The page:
There has been a lot of clucking about President Barack Obama shaking hands with Raúl Castro at the funeral of Nelson Mandela. For some it was bad enough that a president the Republican vice-presidential candidate Sarah Palin accused of “palling around with terrorists” should extend his hand to a Cuban communist tyrant, while mourning a world hero that former Vice President Dick Cheney still thinks was a terrorist.

Whether Obama was entering into Mandela’s contagious spirit of reconciliation and forgiveness, or following in the footsteps of Richard Nixon and Ronald Reagan in reaching out to communist enemies, or merely being good-mannered is not clear. What seems plain, however, is that nothing much will come of it. The trade and travel embargo imposed upon Cuba by the United States in 1960 after the communist revolution nationalized American-owned property will remain in force.  

But is maintaining the Cuban freeze a good thing for America? For the world? For Cubans? No, no, and no.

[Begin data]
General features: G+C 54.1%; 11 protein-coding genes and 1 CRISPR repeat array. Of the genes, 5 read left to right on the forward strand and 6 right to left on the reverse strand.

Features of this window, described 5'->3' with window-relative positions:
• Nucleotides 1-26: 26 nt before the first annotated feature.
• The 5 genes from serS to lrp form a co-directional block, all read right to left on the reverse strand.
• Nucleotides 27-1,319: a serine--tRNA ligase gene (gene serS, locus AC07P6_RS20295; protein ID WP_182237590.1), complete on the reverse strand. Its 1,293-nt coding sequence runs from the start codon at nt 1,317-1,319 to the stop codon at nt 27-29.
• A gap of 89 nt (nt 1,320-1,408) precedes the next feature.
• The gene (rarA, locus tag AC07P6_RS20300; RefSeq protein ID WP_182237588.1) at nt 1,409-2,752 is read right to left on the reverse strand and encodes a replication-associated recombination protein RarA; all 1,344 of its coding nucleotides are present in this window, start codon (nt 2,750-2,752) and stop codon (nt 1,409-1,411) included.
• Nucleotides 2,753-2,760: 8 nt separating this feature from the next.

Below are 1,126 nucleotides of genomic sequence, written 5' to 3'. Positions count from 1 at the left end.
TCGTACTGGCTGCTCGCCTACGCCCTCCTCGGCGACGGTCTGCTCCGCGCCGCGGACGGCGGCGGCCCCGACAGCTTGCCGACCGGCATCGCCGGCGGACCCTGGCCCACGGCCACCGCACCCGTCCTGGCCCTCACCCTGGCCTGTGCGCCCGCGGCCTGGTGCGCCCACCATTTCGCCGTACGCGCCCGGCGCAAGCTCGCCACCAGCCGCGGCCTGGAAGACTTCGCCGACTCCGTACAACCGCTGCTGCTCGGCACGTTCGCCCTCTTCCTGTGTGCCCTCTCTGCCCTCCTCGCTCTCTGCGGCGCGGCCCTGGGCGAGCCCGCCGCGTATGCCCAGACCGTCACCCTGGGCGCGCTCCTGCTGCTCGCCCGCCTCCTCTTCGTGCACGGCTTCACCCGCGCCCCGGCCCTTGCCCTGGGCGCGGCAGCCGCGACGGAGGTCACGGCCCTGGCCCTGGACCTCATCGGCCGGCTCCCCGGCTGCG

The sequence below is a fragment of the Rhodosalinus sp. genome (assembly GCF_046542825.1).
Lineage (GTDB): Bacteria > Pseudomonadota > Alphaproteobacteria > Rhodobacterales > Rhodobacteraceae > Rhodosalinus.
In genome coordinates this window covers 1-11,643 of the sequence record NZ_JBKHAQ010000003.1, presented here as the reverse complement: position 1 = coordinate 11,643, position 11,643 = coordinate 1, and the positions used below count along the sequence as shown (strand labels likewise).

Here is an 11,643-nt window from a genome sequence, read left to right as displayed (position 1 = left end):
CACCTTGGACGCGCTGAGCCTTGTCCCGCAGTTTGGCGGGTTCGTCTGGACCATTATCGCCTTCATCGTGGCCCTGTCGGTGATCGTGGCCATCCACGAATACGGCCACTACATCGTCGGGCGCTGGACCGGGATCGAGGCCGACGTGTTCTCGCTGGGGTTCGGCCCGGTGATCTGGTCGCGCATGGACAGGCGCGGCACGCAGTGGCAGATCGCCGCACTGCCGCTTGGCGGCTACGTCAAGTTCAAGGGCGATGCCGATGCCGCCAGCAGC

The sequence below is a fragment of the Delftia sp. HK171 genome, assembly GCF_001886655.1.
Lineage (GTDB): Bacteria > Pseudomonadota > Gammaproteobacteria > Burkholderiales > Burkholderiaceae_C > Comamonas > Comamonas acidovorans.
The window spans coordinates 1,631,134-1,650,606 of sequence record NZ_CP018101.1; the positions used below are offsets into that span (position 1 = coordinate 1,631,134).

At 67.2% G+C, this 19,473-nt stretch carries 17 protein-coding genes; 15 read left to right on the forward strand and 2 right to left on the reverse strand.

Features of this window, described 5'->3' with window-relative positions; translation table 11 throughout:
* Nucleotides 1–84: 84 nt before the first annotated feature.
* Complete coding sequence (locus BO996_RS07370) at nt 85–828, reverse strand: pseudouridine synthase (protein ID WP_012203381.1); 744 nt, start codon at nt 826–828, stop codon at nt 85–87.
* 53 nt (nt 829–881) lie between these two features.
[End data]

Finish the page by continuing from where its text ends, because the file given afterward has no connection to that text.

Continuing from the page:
Let’s backtrack. It is almost a century since Vladimir Lenin’s 1917 October Revolution launched Russia on an experiment, inspired by the ideas of Karl Marx, to purge market forces from human affairs. In Marxism-Leninism, capitalism was deemed an affront to humanity, and the eternal system of the free exchange of goods between individuals for money was made illegal and replaced by centrally planned decisions about what to produce and distribute according to a grand plan laid down by the self-elected elite who ran the Soviet communist party.

After seven decades of famine, forced migrations, shortages and dysfunction, accompanied by torture, tyranny and the internal exile, incarceration in gulags and slaughter of 12 million Russians, that grandiose experiment in what was laughably called “socialism” ended in disaster. While those living under capitalism generally grew ever more happy, healthy, and rich, the Soviets could not even feed their own without begging for crumbs from their sworn enemy, the United States.